Tag Archives: coptic orthodox

In the presence of holiness.

Abbâ Muthues used to say that there were three brethren who were in the habit of coming to Abbâ Antony, and that two of them used to ask him questions about the thoughts, and about life, and redemption, and the discretion (or intelligence) of the soul, whilst the third one held his peace continually. And after a long time Abbâ Antony said unto him, “Brother, thou comest here each year, and askest nothing!” And he answered and said unto the old man, “It is sufficient for me to see thee.”
The Paradise or Garden of the Holy Fathers (Vol. 2, p. 189)

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I don’t want to be ‘that guy’.

“He who walks with wise men becomes wise, but the companion of fools will suffer harm” (Proverbs 13:20)
So, it used to be that people had a group of friends from Church because they had things in common: their faith, their values, their heritage. You could count on your church crew to keep you in check when you felt like you were doing something, or at least, tempted to do, something wrong. In fact, often when someone was doing something “wrong”, that person tended to be evasive of the church group – or the church itself – in order to avoid being confronted with opposition. This is not because the person was necessarily afraid the people would say things, but more because he knew that he was not walking the same road as those friends or that he was deviating from what was taught in that building.

Continue reading I don’t want to be ‘that guy’.

It takes a whole village: a reflection.

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In a room, at the outskirts of a city, a young woman, 21 years, is giving birth to her first child, her baby girl. Her sisters,  mother, and  female cousins and friends are all around her. They console her, they squeeze her hand, and they also laugh that “knowing laugh”, while she screams in pain. They are all familiar with the joy of motherhood, the joy that comes after the pain. Some of the girls have not yet had  children, but this attending experience is something that brings them fear, curiosity, and excitement.

Continue reading It takes a whole village: a reflection.

Think for yourself.

Do you really think for yourself?

Take a read through these random comments and responses, and please think about what they mean. Please think about what the questions that I am asking on each one for a few moments before going from one to another.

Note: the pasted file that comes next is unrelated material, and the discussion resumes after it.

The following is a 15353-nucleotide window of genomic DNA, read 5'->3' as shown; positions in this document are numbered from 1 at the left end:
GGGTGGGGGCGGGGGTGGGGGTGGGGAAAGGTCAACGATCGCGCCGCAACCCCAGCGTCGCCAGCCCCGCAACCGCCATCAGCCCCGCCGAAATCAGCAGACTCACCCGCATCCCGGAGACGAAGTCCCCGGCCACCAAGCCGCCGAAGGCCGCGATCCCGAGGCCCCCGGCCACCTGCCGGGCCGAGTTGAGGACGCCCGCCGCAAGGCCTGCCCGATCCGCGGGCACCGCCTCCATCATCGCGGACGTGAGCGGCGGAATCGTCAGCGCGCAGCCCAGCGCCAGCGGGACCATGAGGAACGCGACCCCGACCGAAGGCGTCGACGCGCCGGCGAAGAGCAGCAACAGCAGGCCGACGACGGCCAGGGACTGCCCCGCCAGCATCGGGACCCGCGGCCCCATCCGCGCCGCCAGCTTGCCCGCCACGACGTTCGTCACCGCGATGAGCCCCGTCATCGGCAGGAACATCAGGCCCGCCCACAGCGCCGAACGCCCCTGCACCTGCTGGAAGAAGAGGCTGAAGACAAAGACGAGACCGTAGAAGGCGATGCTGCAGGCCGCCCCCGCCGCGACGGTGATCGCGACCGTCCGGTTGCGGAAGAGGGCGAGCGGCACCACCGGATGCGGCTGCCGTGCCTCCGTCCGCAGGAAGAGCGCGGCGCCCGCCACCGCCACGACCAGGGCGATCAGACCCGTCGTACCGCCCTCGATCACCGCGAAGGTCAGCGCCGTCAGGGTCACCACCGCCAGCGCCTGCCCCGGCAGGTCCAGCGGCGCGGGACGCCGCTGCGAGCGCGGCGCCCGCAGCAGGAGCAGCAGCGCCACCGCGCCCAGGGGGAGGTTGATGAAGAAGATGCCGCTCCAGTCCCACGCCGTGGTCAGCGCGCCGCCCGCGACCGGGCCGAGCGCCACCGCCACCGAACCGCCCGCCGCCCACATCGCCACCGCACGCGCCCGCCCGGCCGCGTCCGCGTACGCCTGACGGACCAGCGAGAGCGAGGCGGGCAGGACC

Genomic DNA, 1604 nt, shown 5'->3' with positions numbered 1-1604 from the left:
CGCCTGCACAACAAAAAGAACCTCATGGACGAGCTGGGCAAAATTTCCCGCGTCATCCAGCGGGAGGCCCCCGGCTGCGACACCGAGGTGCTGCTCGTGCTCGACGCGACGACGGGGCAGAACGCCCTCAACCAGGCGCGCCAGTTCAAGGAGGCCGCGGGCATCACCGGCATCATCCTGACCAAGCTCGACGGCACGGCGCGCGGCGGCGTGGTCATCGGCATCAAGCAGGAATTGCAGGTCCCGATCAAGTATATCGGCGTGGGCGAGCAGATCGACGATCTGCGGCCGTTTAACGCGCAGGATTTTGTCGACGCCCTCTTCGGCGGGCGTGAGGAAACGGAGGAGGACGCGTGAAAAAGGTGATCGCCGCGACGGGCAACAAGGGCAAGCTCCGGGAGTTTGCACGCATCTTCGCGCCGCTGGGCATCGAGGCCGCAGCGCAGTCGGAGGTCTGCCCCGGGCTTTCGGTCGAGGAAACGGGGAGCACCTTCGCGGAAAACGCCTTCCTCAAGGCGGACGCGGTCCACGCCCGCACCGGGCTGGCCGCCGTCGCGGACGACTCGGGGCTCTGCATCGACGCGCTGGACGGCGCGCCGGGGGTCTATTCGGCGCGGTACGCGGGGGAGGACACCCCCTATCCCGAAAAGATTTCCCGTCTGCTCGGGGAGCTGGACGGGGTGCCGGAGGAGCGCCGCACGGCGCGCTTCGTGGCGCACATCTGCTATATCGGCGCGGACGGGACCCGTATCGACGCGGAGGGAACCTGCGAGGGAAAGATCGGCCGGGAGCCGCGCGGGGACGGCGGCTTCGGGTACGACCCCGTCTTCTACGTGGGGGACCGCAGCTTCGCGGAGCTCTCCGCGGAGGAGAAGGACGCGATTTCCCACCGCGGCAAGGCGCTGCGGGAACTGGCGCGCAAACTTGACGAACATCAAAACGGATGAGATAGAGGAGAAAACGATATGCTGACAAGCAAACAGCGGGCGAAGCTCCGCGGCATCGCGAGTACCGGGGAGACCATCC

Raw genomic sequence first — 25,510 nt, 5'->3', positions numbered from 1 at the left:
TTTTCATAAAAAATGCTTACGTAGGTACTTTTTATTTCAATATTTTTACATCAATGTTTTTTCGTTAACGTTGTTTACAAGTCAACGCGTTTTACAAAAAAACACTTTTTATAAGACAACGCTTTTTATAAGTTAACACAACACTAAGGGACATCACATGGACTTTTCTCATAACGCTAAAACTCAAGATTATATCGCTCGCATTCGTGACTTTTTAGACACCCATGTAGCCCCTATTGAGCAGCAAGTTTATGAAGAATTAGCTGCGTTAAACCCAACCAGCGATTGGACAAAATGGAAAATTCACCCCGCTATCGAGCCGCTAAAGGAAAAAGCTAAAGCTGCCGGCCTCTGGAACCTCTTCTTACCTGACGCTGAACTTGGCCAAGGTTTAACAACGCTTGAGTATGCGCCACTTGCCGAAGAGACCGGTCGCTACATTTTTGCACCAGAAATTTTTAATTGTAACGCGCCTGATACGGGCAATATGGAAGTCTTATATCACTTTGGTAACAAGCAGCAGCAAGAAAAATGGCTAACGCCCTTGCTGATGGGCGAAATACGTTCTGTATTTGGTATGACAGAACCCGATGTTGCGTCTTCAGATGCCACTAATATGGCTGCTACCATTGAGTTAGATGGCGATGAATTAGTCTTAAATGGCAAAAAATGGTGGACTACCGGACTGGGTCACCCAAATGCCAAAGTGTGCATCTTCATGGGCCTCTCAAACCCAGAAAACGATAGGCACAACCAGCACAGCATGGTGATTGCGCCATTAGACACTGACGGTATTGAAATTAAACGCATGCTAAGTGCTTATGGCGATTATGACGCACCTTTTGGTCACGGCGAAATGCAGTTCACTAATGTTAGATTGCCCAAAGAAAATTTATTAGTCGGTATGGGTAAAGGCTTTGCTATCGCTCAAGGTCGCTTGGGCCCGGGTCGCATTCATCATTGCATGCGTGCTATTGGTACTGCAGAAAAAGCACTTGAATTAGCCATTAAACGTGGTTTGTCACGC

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The Authentic Addict, Atheist and Saint: Moses

Today is the eve of the feast of one of the most inspiring Saints of the Church universal. He belongs to the whole church, irrespective of nationality, denomination, or biases. What makes so many people fall in love with him, I think, is the relatable nature of this man. St. Moses was real. Most people are familiar with his story, so I am going to go through just a few aspects of his with which I feel like I personally can connect.

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“Love is love”, why not 3?

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This is not meant to be a political post, nor is it an angry rant that the US Supreme Court ruled in favour of homosexual marriage. This has been expected for a long time, so really, nothing shocking occurred. Rather, it’s a personal rumination and critique over how in our being so cliché, we are actually being very inconsistent and harming society. I want to get at the reasoning behind the ruling, and why it is not carried forward to other types of ‘love’. This blog is more explicit than I am usually comfortable with, so reader discretion is advised.

I am not interested in debating whether or not I think it should be legal or not for homosexuals to marry, as I’m not online to discuss the human rights aspect of things. The same freedom that allows homosexuals to marry is the same freedom that allows me to practice Orthodoxy in North America. Really, I want to get at the issues underlying everything: total superficiality, a worship of ‘rights’ and a forgetting of ‘wrongs’.

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Gabriel: announcing the good news.

+Christ is risen and ascended!

This post may seem cliché, but it’s true in this present moment. My family welcomes to the world Gabriel Macarius. He comes just two years after the loss of his older brother, Anthony Paul. To express in words the happiness and joy at Gabriel’s arrival would trivialise the real meaningfulness within us.

Continue reading Gabriel: announcing the good news.